As we began to look for a permanent home for his collection, which would utilize it according to his wishes as an aid to research, our thoughts gravitated to Dumbarton Oaks (DO), located in the Georgetown district of Washington, DC. DO is a premier center for Byzantine Studies, which already possessed one of the world’s finest institutional collections of Byzantine coins. I already had ties to DO through my wife, who had done editorial work for them for years, and through the more family based connection of my step-daughter’s father, who had been a DO fellow. Closer connections were sought; friendships were made, and when my dear friend died in 2011, his Foundation began gifting the collection to DO.
I miss CF as I would my own father. He was a dear friend, and his family remains close to me to this day. I was blessed to know him and treasure the many years of memories and our adventures together – both numismatically and bibliographically.
What about after working hours? What do you like to do?
I like to sleep. A lot. I don’t get much during the week, because I’m always fretting about getting up at 6 AM the next morning. Consequently, I sleep fitfully Sunday – Thursday nights, but relax blissfully until Saturday night, when I start to worry about Sunday night.
I read as much as I can. One of my hobbies is reading Chaucer and more recently, the Paston Letters. These are the collected correspondence to and from various members of the Pastons, a Norfolk family, who became prominent as lawyers in 15th England. I’ve no academic training in Middle English, but I’m making headway. One of my favorite authors for a number of years has been A. Edward Newton (1863-1940), who owned an electronic manufacturing concern, but was an avid book collector and who wrote a number of delightful books about his passion for print. I read a lot of scholarship on late Roman and Byzantine coins, but not as much as I should. Several books I hold as “evergreen” – that is, I read them again and again. Some of Chaucer’s tales fall into this category, as do several A. E. Newton books; I also re-read every four or so years Bram Stoker’s Dracula and Steven King’s ‘Salem’s Lot. Although I’ve read no other King save for a few of his short stories, ‘Salem’s Lot abounds in lyrical beauty, and I dig up additional prose gems whenever I dip into it. I also stick my nose into a German translation that reads very well.
Guns. I enjoy them, and have a few. But let it be said up front: I DO NOT HUNT. I could NEVER take the life of an animal for fun or sport. Old tin cans, water filled soda bottles, these are wonderful things to shoot at. One of the most cathartic experiences of my life was emptying 50 rounds with one of my assault rifles equipped with a bump stock into an old computer. That took about four seconds to accomplish and the result was quicker and cheaper than an hour in therapy. But I also enjoy old fashioned guns. I have a working reproduction of a 15th c. “handgonne”, examples of which I first saw in a 15th c. Burgundian illuminated manuscript. This gun is so primitive it has no trigger. After black powder and a lead ball are rammed down the barrel the piece is fired by touching a lighted end of rope to a touch hole which sets off the charge. If the bump stock allows 50 rounds to be fired in four seconds, I can get one shot off on the handgonne every three to four minutes! But when we shoot outside at a private range in the woods, we don’t want to scare the animals, so we use silencers.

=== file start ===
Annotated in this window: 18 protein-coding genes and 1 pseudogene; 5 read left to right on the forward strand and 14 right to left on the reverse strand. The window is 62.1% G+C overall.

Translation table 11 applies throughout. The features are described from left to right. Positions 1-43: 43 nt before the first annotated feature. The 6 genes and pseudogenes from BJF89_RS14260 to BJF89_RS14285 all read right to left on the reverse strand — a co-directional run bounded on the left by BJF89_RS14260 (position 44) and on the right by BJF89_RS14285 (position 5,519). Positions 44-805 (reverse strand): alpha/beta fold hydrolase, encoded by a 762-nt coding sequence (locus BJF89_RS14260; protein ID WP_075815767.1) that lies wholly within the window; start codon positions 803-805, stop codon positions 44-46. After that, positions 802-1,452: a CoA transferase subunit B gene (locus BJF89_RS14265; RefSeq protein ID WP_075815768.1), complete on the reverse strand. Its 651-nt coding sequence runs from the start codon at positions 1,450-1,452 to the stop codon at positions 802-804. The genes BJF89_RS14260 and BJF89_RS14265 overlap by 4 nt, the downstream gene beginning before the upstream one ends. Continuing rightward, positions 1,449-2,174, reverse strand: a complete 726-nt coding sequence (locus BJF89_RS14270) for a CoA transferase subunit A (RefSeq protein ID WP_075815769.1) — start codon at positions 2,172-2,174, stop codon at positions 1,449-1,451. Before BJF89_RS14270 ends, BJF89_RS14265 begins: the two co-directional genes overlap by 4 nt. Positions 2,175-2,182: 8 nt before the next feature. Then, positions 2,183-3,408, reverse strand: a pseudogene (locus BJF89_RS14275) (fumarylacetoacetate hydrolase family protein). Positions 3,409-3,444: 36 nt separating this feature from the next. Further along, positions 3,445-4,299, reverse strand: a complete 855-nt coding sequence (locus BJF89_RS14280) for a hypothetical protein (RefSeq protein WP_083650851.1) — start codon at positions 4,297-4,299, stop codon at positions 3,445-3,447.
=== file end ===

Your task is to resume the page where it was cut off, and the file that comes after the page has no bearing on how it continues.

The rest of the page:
How did your interest in numismatics get started?
As a child, I collected Indian Head pennies, but I loved ancient Rome and Greece. Once I went into a coin shop and saw an ancient Roman coin priced at 25 cents. I bought it. The rest is history. However, I am acutely aware of the problems looting and trade in non-provenanced antiquities and coins cause. So just as the smart consumer only buys comestibles that are sustainably and ethically (INTERVIEWERS COMMENT: animal derived and not tested on animals) sourced, so have I added to my modest collection only those objects that have a long pedigree of past ownership. I have a particular delight in the silver coinage of the final decades of the Byzantine Empire, the plentiful, but abysmally struck stavrata of the emperors John V – Constantine XI (1367 – 1453). My wife thinks I am nuts for this, but I find these crude coins, with their near incomprehensible inscriptions and portraiture that a kindergartner could improve upon on a bad day, hauntingly beautiful. Moreover, to behold a diminutive silver coin of Constantine XI, the last Roman emperor, is to survey the transience and vanity of all human endeavor.
You have already indicated that you are fond of animals. Could you tell us something about the animals currently in your life and some from your past?
I believe God has brought together two disparate species, canids and human primates, to offer us an ongoing example of the love He has for us. Dogs love us unconditionally, with all of our faults. There are no strings attached to their love; they simply love us – warts and all. I believe God’s love for us is the same. It is freely given, limitless, and unconditional – all we need do is accept it. My three family members who are dogs are named Tetris, Sadie and Daisy. We formerly had a Vietnamese Pot Belly pig named Georgi for 18 years. She was much better house broken than any dog could be. I love them all, but Tetris holds my heart. She is nearing 13 and experiencing the aches and pains of her age – something we increasingly have in common. My selfish hope is that God calls me home before He does her.